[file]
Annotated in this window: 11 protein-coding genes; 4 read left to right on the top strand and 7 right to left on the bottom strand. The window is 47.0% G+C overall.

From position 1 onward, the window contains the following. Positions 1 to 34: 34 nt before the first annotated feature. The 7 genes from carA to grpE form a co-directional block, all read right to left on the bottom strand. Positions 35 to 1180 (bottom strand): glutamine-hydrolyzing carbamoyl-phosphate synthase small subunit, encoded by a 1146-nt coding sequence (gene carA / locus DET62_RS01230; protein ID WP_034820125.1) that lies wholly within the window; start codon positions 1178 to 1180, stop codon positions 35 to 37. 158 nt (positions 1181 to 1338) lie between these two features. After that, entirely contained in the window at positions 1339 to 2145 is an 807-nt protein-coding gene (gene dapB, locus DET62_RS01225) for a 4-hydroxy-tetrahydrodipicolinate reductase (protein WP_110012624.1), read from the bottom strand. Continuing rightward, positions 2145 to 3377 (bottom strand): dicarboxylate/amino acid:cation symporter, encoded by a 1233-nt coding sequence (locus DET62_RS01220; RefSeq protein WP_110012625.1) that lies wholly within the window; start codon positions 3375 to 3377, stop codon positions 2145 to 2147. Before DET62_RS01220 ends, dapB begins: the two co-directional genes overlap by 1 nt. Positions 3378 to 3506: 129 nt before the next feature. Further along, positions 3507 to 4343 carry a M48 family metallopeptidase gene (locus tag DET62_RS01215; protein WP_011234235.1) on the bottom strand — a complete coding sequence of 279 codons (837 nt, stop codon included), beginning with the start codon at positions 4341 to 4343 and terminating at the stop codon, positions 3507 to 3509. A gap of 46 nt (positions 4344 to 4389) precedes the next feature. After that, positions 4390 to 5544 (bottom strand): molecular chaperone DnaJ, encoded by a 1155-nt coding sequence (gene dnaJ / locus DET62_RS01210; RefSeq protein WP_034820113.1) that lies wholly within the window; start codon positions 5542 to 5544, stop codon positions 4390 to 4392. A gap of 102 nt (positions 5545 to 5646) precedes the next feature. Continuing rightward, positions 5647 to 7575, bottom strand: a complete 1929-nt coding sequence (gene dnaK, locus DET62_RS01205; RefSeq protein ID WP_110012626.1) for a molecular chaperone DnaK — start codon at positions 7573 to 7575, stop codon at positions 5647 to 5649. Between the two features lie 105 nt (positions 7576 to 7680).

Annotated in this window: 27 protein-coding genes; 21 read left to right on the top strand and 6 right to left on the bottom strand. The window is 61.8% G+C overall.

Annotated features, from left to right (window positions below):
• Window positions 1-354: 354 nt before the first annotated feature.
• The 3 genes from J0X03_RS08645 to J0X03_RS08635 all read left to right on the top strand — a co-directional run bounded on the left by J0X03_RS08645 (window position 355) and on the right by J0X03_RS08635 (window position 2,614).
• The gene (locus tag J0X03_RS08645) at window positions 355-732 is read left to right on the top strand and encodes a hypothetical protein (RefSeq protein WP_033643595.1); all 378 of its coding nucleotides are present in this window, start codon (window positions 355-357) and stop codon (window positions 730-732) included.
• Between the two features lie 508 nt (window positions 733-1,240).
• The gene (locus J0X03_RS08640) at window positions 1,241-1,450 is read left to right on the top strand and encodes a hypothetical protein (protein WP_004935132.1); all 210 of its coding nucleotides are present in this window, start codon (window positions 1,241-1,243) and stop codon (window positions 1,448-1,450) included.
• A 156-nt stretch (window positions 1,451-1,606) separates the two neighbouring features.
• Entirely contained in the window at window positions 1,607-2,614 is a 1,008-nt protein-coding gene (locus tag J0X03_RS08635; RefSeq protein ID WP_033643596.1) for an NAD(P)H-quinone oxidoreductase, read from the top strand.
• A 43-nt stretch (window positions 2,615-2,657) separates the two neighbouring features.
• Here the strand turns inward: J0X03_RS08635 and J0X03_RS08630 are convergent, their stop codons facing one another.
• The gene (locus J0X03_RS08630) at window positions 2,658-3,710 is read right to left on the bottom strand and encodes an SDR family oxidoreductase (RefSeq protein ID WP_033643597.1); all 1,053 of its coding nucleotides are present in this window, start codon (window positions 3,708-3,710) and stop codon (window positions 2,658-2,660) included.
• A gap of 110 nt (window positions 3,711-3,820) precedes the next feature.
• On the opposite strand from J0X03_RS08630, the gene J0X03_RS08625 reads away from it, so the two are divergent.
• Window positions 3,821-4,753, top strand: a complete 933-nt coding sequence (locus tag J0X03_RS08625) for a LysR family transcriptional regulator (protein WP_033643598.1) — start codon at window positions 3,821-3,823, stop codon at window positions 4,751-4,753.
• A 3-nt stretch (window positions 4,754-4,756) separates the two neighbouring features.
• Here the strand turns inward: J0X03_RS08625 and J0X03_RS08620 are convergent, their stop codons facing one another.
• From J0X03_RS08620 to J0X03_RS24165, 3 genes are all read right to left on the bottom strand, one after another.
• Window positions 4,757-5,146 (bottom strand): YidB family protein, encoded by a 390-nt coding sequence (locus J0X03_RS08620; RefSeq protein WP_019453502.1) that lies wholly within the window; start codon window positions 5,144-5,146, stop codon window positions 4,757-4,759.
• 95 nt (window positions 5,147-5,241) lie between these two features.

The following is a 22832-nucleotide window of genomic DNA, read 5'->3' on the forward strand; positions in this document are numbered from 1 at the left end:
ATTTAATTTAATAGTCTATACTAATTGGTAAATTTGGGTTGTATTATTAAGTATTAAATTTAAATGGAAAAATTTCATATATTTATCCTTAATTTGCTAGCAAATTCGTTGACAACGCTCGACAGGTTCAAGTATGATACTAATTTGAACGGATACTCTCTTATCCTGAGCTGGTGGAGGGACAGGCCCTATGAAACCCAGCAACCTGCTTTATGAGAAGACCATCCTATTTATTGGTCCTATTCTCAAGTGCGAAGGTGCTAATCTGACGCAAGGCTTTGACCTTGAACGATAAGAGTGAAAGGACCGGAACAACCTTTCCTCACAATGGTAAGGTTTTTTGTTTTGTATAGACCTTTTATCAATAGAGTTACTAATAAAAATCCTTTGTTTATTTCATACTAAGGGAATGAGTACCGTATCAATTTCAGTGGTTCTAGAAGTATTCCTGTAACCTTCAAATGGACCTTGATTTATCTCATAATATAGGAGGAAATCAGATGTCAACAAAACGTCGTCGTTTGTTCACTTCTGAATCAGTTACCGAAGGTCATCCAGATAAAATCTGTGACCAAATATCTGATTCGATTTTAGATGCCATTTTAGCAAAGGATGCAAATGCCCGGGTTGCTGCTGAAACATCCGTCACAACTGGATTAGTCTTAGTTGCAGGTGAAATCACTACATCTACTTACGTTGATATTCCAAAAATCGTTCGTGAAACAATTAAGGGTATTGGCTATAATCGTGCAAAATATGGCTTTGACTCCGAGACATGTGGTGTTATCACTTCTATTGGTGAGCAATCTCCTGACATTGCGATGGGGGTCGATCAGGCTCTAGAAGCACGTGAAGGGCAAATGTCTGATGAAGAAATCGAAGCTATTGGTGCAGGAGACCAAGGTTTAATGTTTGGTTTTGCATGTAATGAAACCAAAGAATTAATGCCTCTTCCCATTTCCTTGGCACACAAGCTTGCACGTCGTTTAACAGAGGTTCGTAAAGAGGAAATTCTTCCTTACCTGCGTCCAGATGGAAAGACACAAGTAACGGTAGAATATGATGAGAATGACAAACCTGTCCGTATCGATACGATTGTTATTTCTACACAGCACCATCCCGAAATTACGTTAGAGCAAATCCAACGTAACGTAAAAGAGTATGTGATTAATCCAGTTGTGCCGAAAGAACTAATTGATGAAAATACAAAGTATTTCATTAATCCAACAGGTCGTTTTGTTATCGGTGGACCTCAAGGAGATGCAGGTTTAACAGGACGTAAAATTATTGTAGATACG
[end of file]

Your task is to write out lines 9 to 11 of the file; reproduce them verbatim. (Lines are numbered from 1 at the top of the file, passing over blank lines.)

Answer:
• The gene (locus J0X03_RS08640) at window positions 1,241-1,450 is read left to right on the top strand and encodes a hypothetical protein (protein WP_004935132.1); all 210 of its coding nucleotides are present in this window, start codon (window positions 1,241-1,243) and stop codon (window positions 1,448-1,450) included.
• A 156-nt stretch (window positions 1,451-1,606) separates the two neighbouring features.
• Entirely contained in the window at window positions 1,607-2,614 is a 1,008-nt protein-coding gene (locus tag J0X03_RS08635; RefSeq protein ID WP_033643596.1) for an NAD(P)H-quinone oxidoreductase, read from the top strand.